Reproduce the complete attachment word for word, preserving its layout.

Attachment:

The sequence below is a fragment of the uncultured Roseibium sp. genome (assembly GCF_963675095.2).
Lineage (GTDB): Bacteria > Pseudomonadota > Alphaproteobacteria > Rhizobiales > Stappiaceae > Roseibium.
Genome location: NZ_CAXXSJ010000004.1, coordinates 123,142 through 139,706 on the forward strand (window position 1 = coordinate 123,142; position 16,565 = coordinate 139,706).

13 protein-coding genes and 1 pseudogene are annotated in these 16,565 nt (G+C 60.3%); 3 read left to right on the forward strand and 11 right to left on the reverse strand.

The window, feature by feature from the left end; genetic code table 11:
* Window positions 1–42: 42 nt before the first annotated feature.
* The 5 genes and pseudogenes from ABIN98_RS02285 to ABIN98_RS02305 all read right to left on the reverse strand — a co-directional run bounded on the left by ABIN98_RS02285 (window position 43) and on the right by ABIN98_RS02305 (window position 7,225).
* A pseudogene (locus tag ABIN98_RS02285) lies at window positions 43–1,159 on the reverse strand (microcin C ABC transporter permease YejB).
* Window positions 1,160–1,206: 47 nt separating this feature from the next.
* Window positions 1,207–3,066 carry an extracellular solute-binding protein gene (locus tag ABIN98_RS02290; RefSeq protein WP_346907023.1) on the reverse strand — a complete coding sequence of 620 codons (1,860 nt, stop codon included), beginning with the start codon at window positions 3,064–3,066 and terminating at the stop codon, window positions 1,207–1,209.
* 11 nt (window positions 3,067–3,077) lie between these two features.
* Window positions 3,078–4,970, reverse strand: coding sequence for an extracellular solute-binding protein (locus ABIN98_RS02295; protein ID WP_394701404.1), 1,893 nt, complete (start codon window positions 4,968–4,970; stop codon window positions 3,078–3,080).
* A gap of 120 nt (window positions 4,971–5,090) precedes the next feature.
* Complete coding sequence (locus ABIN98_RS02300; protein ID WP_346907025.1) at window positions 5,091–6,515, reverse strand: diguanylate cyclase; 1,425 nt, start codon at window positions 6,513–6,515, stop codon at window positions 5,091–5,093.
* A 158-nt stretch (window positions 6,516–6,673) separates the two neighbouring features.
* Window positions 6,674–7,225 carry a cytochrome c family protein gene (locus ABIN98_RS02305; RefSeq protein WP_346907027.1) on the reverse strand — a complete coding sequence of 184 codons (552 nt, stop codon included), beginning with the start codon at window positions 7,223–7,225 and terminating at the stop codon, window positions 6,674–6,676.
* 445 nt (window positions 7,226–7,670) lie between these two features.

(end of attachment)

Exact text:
The sequence below is a fragment of the uncultured Roseibium sp. genome (assembly GCF_963675095.2).
Lineage (GTDB): Bacteria > Pseudomonadota > Alphaproteobacteria > Rhizobiales > Stappiaceae > Roseibium.
Genome location: NZ_CAXXSJ010000004.1, coordinates 123,142 through 139,706 on the forward strand (window position 1 = coordinate 123,142; position 16,565 = coordinate 139,706).

13 protein-coding genes and 1 pseudogene are annotated in these 16,565 nt (G+C 60.3%); 3 read left to right on the forward strand and 11 right to left on the reverse strand.

The window, feature by feature from the left end; genetic code table 11:
* Window positions 1–42: 42 nt before the first annotated feature.
* The 5 genes and pseudogenes from ABIN98_RS02285 to ABIN98_RS02305 all read right to left on the reverse strand — a co-directional run bounded on the left by ABIN98_RS02285 (window position 43) and on the right by ABIN98_RS02305 (window position 7,225).
* A pseudogene (locus tag ABIN98_RS02285) lies at window positions 43–1,159 on the reverse strand (microcin C ABC transporter permease YejB).
* Window positions 1,160–1,206: 47 nt separating this feature from the next.
* Window positions 1,207–3,066 carry an extracellular solute-binding protein gene (locus tag ABIN98_RS02290; RefSeq protein WP_346907023.1) on the reverse strand — a complete coding sequence of 620 codons (1,860 nt, stop codon included), beginning with the start codon at window positions 3,064–3,066 and terminating at the stop codon, window positions 1,207–1,209.
* 11 nt (window positions 3,067–3,077) lie between these two features.
* Window positions 3,078–4,970, reverse strand: coding sequence for an extracellular solute-binding protein (locus ABIN98_RS02295; protein ID WP_394701404.1), 1,893 nt, complete (start codon window positions 4,968–4,970; stop codon window positions 3,078–3,080).
* A gap of 120 nt (window positions 4,971–5,090) precedes the next feature.
* Complete coding sequence (locus ABIN98_RS02300; protein ID WP_346907025.1) at window positions 5,091–6,515, reverse strand: diguanylate cyclase; 1,425 nt, start codon at window positions 6,513–6,515, stop codon at window positions 5,091–5,093.
* A 158-nt stretch (window positions 6,516–6,673) separates the two neighbouring features.
* Window positions 6,674–7,225 carry a cytochrome c family protein gene (locus ABIN98_RS02305; RefSeq protein WP_346907027.1) on the reverse strand — a complete coding sequence of 184 codons (552 nt, stop codon included), beginning with the start codon at window positions 7,223–7,225 and terminating at the stop codon, window positions 6,674–6,676.
* 445 nt (window positions 7,226–7,670) lie between these two features.